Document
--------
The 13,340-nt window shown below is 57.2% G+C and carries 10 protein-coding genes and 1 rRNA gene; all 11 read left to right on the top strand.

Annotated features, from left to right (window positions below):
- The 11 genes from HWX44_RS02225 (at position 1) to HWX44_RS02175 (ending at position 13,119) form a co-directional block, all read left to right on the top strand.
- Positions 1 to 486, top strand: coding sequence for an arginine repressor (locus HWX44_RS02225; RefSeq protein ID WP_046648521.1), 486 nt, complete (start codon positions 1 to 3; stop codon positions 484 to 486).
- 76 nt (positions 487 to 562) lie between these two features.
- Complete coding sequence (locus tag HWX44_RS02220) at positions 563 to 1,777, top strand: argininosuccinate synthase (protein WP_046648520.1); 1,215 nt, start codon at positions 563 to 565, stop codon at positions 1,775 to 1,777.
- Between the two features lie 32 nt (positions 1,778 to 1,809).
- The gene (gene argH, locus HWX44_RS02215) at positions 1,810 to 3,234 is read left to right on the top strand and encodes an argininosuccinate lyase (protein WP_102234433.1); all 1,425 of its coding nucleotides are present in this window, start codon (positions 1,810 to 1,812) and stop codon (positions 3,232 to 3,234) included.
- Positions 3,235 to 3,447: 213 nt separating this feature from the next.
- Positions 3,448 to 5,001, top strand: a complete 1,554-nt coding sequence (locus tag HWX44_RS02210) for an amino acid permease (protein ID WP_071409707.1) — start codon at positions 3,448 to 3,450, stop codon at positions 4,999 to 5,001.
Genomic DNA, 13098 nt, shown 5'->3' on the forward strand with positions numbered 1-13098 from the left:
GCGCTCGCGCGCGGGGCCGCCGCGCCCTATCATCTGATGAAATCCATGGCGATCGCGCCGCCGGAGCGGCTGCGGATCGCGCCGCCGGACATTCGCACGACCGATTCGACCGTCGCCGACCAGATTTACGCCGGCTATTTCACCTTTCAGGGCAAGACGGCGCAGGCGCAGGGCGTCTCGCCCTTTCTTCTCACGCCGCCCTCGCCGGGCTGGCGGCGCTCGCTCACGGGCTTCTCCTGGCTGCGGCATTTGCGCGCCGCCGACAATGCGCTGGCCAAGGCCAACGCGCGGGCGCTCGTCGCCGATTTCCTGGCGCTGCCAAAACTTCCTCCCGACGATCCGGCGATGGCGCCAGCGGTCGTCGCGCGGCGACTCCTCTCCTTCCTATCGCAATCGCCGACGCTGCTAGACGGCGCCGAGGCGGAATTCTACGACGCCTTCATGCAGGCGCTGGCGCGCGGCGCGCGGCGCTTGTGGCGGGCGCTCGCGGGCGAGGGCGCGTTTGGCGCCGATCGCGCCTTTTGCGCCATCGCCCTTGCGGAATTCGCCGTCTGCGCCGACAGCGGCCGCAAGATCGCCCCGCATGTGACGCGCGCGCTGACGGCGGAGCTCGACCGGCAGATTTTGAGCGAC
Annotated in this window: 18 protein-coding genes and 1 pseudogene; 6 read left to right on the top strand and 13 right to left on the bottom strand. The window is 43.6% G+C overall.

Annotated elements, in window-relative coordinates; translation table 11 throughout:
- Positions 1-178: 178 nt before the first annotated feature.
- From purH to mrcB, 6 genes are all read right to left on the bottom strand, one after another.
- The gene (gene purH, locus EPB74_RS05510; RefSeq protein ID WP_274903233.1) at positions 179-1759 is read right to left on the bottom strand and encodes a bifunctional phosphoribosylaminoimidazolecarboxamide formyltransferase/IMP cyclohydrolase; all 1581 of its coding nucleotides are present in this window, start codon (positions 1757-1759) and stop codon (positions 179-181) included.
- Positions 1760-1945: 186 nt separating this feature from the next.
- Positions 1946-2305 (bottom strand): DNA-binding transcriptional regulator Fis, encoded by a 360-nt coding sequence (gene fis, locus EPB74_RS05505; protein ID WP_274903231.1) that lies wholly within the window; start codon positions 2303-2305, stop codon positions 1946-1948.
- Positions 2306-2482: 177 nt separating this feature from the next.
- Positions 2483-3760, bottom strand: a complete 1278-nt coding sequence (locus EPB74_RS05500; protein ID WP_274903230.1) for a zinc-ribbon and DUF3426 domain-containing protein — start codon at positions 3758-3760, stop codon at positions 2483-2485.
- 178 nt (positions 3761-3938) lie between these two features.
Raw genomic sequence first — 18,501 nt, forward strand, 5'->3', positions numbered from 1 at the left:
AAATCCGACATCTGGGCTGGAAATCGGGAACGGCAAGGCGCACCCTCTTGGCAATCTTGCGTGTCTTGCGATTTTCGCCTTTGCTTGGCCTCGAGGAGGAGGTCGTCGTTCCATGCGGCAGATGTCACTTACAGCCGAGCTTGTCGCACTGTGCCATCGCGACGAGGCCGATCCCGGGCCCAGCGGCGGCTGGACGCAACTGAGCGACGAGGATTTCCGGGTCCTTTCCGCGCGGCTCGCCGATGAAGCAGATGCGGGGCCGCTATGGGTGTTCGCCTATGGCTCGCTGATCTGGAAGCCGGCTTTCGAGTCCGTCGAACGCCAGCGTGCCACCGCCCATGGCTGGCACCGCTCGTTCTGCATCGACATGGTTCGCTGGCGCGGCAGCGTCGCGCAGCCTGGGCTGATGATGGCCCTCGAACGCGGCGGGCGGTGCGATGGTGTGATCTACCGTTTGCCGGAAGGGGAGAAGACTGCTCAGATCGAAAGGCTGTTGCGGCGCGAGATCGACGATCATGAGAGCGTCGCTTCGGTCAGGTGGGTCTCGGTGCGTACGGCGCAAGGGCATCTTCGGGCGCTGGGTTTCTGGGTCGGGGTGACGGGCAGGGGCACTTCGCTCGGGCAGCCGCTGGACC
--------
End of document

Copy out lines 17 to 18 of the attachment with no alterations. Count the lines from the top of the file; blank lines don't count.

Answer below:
- The gene (gene purH, locus EPB74_RS05510; RefSeq protein ID WP_274903233.1) at positions 179-1759 is read right to left on the bottom strand and encodes a bifunctional phosphoribosylaminoimidazolecarboxamide formyltransferase/IMP cyclohydrolase; all 1581 of its coding nucleotides are present in this window, start codon (positions 1757-1759) and stop codon (positions 179-181) included.
- Positions 1760-1945: 186 nt separating this feature from the next.